You are currently browsing the tag archive for the ‘Cultural competence’ tag.

In one of our first few meetings for the Diversity Council (DC), our first faculty advisor, Dr. Braciale, told us she would write a course proposal.  The idea was simple; have every teacher do one to two hours of lecture a semester on their own lecture material having to do with health disparities and/or cultural competency.  You can read the actual course proposal here (click here) but know that the idea was a 10 year old one we borrowed from the AAMC (Association of American Medical Colleges, click here).  Also, you may want to know that there are certain states which dictate that this must be taught in their medical schools (such as New York) as well as the LCME (the folks who accredit a medical school in the US) and the ACGME (folks who accredit residency programs) request or require cultural competency be taught/understood.  Furthermore, you should know that AUC spends approximately 4 hours or less talking a mixture of issues, one of which is cultural competency.

When dave, joe, mike, chanell and myself learned all this, we were shocked.  We had been talking for some time about our frustrations with the curriculum and how health disparities in the US and Canada were ignored.  What was disturbing was that many of our colleagues didn’t even know there were health disparities, and to make matters worse, our teachers were propagating an ideology that biology and genetics are a significant factor/cause.  Thing is most US institutions place high importance on health disparities and know that such ideologies are totally untrue, “Current information about the biologic and genetic characteristics of minority and underserved populations does not explain the health disparities experienced by these groups” (CDC, Office of Minority Health Disparities).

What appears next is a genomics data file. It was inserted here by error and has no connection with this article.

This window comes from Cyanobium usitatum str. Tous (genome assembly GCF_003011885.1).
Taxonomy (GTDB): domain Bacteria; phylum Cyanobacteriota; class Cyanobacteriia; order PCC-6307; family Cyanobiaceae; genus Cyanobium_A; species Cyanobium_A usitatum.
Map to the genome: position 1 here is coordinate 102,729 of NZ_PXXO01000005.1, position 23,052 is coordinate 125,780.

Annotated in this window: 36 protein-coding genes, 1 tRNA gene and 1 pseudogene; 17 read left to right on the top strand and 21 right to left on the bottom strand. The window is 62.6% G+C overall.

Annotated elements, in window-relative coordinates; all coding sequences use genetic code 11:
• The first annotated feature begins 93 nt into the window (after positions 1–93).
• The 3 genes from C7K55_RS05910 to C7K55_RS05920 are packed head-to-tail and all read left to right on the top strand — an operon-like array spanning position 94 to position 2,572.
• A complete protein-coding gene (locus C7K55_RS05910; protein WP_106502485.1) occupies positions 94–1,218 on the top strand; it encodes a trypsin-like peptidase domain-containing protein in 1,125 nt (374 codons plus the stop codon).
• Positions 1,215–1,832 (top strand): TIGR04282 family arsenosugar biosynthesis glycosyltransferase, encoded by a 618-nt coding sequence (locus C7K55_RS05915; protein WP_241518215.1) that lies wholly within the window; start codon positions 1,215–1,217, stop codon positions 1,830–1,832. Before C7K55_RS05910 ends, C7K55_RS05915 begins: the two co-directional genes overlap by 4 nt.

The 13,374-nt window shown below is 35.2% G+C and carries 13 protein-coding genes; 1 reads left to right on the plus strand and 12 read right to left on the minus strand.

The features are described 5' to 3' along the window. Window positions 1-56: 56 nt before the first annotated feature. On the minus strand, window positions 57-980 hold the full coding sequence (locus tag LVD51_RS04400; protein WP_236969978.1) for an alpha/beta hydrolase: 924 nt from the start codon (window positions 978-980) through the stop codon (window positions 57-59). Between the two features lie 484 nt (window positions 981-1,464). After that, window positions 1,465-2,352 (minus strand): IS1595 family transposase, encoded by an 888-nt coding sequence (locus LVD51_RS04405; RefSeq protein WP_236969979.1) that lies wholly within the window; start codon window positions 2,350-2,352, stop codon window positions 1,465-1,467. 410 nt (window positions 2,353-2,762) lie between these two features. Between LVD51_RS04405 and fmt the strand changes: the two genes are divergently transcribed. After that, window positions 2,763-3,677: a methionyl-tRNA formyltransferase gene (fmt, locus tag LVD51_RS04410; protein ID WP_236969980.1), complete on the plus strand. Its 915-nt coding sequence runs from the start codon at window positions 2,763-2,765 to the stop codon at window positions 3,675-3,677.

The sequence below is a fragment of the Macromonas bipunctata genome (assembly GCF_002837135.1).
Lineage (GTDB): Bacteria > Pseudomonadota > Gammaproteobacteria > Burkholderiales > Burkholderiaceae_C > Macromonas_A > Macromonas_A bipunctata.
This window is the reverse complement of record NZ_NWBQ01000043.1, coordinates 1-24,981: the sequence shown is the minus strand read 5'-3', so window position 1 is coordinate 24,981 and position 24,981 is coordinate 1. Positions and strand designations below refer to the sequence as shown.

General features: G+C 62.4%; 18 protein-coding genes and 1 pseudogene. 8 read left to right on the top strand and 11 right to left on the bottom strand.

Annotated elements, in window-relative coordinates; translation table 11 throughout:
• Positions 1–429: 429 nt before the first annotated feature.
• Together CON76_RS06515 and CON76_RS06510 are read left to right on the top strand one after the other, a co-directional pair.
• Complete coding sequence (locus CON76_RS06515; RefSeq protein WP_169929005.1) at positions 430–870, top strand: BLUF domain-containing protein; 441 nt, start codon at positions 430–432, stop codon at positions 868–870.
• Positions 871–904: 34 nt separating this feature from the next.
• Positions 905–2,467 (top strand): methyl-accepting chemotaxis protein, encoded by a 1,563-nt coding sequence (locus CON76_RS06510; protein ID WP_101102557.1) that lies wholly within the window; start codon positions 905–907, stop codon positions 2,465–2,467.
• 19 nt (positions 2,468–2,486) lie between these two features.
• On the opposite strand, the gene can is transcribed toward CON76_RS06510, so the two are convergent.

Knowing all this we were ecstatic to hear about Dr. Braciale’s course proposal.  However, there were some within the Diversity Council who worried we were moving to fast.  So I tried to go to all the teachers and get their support for the proposal before Dr. Braciale presented it to the monthly Teacher Meeting.  Unfortunately, the proposal was shot down anyhow.  Complaints from teachers included, “We don’t have enough time”, “It’s not that important”, “I can’t teach this and I am not qualified to teach this.”  Furthermore, the Behavioral Department chair, Dr. Johnson, walked into Dr. Braciales office and dropped the Behavioral Course syllabus onto her office before walking out.  Behavioral science has one lecture, depending on the semester, for 50 minutes devoted to this subject.  Afterwards I was told to be careful and not step on “anyones toes” or that people have “long toes” at AUC.